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Raspberry Pi nest cameras – an affordable tool for remote behavioural and conservation monitoring of bird nests

Hereward, Hannah F. R., Facey, Richard J., Sargent, Alyssa J., Roda, Sara, Couldwell, Matthew L., Renshaw, Emma L., Shaw, Katie H., Devlin, Jack J., Long, Sarah E., Porter, Ben J., Henderson, Jodie M., Emmett, Christa, Astbury, Laura, Maggs, Luke, Rands, Sean A. and Thomas, Robert J. 2021. Raspberry Pi nest cameras – an affordable tool for remote behavioural and conservation monitoring of bird nests. Ecology and Evolution 10.1002/ece3.8127

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Abstract

Bespoke (custom-built) Raspberry Pi cameras are increasingly popular research tools in the fields of behavioral ecology and conservation, because of their comparative flexibility in programmable settings, ability to be paired with other sensors, and because they are typically cheaper than commercially built models. Here, we describe a novel, Raspberry Pi-based camera system that is fully portable and yet weatherproof—especially to humidity and salt spray. The camera was paired with a passive infrared sensor, to create a movement-triggered camera capable of recording videos over a 24-hr period. We describe an example deployment involving “retro-fitting” these cameras into artificial nest boxes on Praia Islet, Azores archipelago, Portugal, to monitor the behaviors and interspecific interactions of two sympatric species of storm-petrel (Monteiro's storm-petrel Hydrobates monteiroi and Madeiran storm-petrel Hydrobates castro) during their respective breeding seasons. Of the 138 deployments, 70% of all deployments were deemed to be “Successful” (Successful was defined as continuous footage being recorded for more than one hour without an interruption), which equated to 87% of the individual 30-s videos. The bespoke cameras proved to be easily portable between 54 different nests and reasonably weatherproof (~14% of deployments classed as “Partial” or “Failure” deployments were specifically due to the weather/humidity), and we make further trouble-shooting suggestions to mitigate additional weather-related failures. Here, we have shown that this system is fully portable and capable of coping with salt spray and humidity, and consequently, the camera-build methods and scripts could be applied easily to many different species that also utilize cavities, burrows, and artificial nests, and can potentially be adapted for other wildlife monitoring situations to provide novel insights into species-specific daily cycles of behaviors and interspecies interactions.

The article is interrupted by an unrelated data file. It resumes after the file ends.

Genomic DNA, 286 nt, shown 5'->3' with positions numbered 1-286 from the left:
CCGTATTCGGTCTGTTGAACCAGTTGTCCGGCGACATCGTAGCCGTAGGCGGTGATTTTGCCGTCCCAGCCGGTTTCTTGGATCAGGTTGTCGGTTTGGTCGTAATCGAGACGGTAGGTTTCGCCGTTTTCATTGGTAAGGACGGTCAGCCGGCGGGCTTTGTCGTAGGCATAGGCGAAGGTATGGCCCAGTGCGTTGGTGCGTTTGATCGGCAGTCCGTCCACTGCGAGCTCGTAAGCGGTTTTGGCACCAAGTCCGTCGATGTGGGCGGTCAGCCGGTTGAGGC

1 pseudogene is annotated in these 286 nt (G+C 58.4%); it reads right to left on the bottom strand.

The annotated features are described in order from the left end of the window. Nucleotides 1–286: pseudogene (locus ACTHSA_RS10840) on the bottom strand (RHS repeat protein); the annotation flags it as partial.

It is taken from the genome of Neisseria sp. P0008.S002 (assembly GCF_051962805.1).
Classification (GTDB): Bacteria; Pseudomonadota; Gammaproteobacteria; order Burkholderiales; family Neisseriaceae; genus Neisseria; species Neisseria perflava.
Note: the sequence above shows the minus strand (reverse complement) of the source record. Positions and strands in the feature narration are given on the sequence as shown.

Item Type: Article
Date Type: Published Online
Status: In Press
Schools: Biosciences
Additional Information: This is an open access article under the terms of the Creative Commons Attribution License, which permits use, distribution and reproduction in any medium, provided the original work is properly cited.
Publisher: Wiley Open Access
ISSN: 2045-7758
Date of First Compliant Deposit: 12 October 2021
Date of Acceptance: 1 September 2021
Last Modified: 12 Oct 2021 10:00
URI: http://orca.cardiff.ac.uk/id/eprint/143950

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